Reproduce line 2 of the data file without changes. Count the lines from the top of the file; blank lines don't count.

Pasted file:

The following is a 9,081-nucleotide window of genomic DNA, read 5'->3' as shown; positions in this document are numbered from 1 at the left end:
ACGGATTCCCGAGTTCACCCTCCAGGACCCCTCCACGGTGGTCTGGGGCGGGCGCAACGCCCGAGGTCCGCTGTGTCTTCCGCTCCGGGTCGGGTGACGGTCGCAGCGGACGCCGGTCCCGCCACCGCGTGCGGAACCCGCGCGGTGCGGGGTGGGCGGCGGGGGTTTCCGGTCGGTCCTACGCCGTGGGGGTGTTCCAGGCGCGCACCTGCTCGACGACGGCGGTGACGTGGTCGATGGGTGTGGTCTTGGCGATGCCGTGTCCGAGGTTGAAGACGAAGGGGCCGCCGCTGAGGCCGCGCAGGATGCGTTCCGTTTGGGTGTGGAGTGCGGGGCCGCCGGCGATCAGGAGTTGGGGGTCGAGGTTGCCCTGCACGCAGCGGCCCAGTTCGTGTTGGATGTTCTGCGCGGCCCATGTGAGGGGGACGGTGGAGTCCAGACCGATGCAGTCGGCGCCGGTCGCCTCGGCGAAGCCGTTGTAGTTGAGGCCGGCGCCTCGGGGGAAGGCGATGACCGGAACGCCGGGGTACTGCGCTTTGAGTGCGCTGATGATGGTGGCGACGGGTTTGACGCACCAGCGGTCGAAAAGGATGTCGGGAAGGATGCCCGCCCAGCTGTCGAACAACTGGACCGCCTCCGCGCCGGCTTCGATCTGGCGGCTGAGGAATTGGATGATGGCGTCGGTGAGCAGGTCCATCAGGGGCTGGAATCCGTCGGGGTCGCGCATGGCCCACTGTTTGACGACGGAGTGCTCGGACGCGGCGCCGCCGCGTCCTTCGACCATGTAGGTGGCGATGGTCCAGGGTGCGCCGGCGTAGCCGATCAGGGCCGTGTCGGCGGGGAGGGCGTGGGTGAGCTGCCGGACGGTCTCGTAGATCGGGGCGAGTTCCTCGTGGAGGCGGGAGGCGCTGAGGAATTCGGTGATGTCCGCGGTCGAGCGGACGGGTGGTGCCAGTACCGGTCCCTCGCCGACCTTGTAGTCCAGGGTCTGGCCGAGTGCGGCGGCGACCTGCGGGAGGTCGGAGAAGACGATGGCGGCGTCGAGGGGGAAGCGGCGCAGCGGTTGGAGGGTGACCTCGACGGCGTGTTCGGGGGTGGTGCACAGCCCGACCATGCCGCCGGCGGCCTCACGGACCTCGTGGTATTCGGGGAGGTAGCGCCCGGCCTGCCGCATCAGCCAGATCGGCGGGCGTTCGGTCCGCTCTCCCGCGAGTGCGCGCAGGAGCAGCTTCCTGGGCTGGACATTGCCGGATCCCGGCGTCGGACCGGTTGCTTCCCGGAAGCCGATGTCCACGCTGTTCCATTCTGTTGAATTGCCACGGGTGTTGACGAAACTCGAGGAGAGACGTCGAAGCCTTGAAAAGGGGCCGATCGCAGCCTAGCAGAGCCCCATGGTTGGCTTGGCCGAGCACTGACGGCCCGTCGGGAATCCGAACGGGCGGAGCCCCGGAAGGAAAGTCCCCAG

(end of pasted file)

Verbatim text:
ACGGATTCCCGAGTTCACCCTCCAGGACCCCTCCACGGTGGTCTGGGGCGGGCGCAACGCCCGAGGTCCGCTGTGTCTTCCGCTCCGGGTCGGGTGACGGTCGCAGCGGACGCCGGTCCCGCCACCGCGTGCGGAACCCGCGCGGTGCGGGGTGGGCGGCGGGGGTTTCCGGTCGGTCCTACGCCGTGGGGGTGTTCCAGGCGCGCACCTGCTCGACGACGGCGGTGACGTGGTCGATGGGTGTGGTCTTGGCGATGCCGTGTCCGAGGTTGAAGACGAAGGGGCCGCCGCTGAGGCCGCGCAGGATGCGTTCCGTTTGGGTGTGGAGTGCGGGGCCGCCGGCGATCAGGAGTTGGGGGTCGAGGTTGCCCTGCACGCAGCGGCCCAGTTCGTGTTGGATGTTCTGCGCGGCCCATGTGAGGGGGACGGTGGAGTCCAGACCGATGCAGTCGGCGCCGGTCGCCTCGGCGAAGCCGTTGTAGTTGAGGCCGGCGCCTCGGGGGAAGGCGATGACCGGAACGCCGGGGTACTGCGCTTTGAGTGCGCTGATGATGGTGGCGACGGGTTTGACGCACCAGCGGTCGAAAAGGATGTCGGGAAGGATGCCCGCCCAGCTGTCGAACAACTGGACCGCCTCCGCGCCGGCTTCGATCTGGCGGCTGAGGAATTGGATGATGGCGTCGGTGAGCAGGTCCATCAGGGGCTGGAATCCGTCGGGGTCGCGCATGGCCCACTGTTTGACGACGGAGTGCTCGGACGCGGCGCCGCCGCGTCCTTCGACCATGTAGGTGGCGATGGTCCAGGGTGCGCCGGCGTAGCCGATCAGGGCCGTGTCGGCGGGGAGGGCGTGGGTGAGCTGCCGGACGGTCTCGTAGATCGGGGCGAGTTCCTCGTGGAGGCGGGAGGCGCTGAGGAATTCGGTGATGTCCGCGGTCGAGCGGACGGGTGGTGCCAGTACCGGTCCCTCGCCGACCTTGTAGTCCAGGGTCTGGCCGAGTGCGGCGGCGACCTGCGGGAGGTCGGAGAAGACGATGGCGGCGTCGAGGGGGAAGCGGCGCAGCGGTTGGAGGGTGACCTCGACGGCGTGTTCGGGGGTGGTGCACAGCCCGACCATGCCGCCGGCGGCCTCACGGACCTCGTGGTATTCGGGGAGGTAGCGCCCGGCCTGCCGCATCAGCCAGATCGGCGGGCGTTCGGTCCGCTCTCCCGCGAGTGCGCGCAGGAGCAGCTTCCTGGGCTGGACATTGCCGGATCCCGGCGTCGGACCGGTTGCTTCCCGGAAGCCGATGTCCACGCTGTTCCATTCTGTTGAATTGCCACGGGTGTTGACGAAACTCGAGGAGAGACGTCGAAGCCTTGAAAAGGGGCCGATCGCAGCCTAGCAGAGCCCCATGGTTGGCTTGGCCGAGCACTGACGGCCCGTCGGGAATCCGAACGGGCGGAGCCCCGGAAGGAAAGTCCCCAG